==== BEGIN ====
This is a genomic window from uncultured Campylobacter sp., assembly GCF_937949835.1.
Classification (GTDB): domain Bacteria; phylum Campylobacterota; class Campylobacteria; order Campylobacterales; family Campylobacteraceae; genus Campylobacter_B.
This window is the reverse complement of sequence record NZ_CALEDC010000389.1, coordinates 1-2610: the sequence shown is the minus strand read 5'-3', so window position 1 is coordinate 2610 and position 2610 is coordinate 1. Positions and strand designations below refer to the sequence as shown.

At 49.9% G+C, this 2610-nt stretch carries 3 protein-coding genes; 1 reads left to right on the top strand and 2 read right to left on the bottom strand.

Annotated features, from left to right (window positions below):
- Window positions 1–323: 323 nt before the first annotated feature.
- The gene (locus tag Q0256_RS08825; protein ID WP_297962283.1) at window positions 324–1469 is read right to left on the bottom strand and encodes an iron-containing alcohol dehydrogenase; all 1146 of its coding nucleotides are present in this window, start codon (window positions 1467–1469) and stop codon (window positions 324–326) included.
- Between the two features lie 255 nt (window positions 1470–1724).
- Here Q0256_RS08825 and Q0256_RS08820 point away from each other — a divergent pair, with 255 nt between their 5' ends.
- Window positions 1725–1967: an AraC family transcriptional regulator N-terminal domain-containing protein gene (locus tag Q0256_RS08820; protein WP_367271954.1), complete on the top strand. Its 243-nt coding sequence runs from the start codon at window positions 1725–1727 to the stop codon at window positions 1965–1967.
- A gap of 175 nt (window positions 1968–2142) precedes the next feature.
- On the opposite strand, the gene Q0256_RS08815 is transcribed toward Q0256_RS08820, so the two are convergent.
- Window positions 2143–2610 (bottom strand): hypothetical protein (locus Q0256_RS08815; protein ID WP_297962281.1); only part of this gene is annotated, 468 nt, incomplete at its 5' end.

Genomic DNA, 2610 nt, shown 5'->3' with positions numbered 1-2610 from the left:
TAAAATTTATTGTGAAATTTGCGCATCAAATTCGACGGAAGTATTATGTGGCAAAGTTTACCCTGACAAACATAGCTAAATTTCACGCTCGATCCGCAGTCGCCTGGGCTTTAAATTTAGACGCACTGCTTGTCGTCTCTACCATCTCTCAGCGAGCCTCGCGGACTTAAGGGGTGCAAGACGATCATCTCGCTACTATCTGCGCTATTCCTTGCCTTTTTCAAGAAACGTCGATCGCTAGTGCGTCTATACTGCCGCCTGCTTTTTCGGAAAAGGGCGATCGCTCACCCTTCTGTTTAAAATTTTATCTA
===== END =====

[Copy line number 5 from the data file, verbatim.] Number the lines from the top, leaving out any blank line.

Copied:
Annotated features, from left to right (window positions below):